From August to October, the EELS program reported having been contacted by 1442 county residents seeking their assistance or information. EELS staff determined 487 of them were qualified for representation or brief legal assistance from contracted attorneys, and more than 400 were referred for rental assistance, money to cover late rate and utilities.

In those three months, the county’s six contracted attorneys also provided brief legal assistance to 377 households, which is about six households per day. 58 tenants received full representation from these attorneys over the same time period, and landlords received favorable judgments in 48 percent of those cases.

Tenants received a favorable decision in 38 percent of cases in which they had full representation by these attorneys in the same three-month stretch, and 14 percent of the cases in which tenants received full representation are still pending a decision.

In late September, the Pima County Consolidated Justice Courts started offering settlement conferences to parties that agreed to them, and since then, 19 have been held with 17 resulting in settlements. Tenants can receive full representation from EELS during these meetings.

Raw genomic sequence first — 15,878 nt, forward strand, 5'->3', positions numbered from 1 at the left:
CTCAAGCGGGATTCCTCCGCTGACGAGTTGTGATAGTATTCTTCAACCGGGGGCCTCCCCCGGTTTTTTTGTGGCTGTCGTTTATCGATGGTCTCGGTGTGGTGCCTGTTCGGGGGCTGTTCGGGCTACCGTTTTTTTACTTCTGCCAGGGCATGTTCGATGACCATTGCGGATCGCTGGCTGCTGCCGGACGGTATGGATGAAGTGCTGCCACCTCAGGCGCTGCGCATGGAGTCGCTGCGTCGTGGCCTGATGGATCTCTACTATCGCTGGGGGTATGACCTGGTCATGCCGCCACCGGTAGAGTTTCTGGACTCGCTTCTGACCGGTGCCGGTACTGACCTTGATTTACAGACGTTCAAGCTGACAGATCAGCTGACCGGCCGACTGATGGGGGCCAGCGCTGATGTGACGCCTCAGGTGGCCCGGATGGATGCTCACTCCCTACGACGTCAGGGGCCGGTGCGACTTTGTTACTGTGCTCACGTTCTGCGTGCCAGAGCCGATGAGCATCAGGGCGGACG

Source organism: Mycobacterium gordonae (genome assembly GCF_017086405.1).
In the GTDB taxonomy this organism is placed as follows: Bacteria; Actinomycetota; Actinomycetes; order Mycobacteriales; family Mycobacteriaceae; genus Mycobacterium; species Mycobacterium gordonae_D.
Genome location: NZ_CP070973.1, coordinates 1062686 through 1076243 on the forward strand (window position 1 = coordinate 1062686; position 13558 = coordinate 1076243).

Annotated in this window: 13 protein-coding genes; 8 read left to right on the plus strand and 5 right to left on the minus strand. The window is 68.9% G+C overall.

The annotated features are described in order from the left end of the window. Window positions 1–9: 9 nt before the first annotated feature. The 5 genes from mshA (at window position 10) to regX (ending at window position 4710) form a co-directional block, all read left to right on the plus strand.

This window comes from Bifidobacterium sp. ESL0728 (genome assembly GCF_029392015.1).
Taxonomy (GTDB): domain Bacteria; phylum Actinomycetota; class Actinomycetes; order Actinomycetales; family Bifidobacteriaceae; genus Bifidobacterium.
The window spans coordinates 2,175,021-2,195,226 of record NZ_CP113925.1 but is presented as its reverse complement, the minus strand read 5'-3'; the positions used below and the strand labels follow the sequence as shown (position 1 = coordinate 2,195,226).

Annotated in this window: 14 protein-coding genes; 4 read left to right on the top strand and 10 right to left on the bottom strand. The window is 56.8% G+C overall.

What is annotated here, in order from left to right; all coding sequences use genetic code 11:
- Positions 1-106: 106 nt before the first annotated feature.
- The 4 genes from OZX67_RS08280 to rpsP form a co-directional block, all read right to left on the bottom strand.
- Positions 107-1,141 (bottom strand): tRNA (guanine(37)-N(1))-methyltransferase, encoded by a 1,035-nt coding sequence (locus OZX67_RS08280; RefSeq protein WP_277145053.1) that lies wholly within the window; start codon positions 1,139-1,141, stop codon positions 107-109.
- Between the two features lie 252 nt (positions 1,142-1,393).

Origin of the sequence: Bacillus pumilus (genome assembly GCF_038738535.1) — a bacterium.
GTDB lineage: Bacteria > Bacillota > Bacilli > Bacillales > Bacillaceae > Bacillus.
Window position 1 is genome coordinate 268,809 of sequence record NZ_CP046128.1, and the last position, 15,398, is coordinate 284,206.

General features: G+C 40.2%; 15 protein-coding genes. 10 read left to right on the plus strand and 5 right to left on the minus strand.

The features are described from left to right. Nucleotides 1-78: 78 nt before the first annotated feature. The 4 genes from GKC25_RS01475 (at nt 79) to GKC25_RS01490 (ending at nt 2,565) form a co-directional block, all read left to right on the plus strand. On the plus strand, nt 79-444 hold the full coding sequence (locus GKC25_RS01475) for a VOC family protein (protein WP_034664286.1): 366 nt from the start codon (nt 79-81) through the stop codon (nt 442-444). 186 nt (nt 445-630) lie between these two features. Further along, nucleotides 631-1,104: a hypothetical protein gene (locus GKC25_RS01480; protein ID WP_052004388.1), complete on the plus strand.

The county expects to refer more than 1,500 tenants to contracted lawyers in 2022, according to Flagg’s memo, for either representation or brief legal assistance.

"Through contracts with nonprofits and private lawyers, the Office of Emergency Eviction Legal Services provides access to justice to tenants facing eviction,” Flagg said in a press release. “The master agreement approved today will allow Pima County to continue to provide these services to hundreds more households in 2022.”

Pima County also works with the city of Tucson and the Community Investment Corporation, a local financial services nonprofit. Together, they’ve handled nearly 7,600 local cases and have distributed more than $3.6 million in utility assistance since March. About 5,000 local eviction cases remain in their pipeline for aid.

Landlords can also apply for rental and utility assistance on behalf of their tenants, but households must also take part in the process in order to verify that they meet the income requirements for eligibility.

Bennito L. Kelty is’s IDEA reporter, focusing on Inclusion, Diversity, Equity and Access stories, and a Report for America corps member supported by readers like you.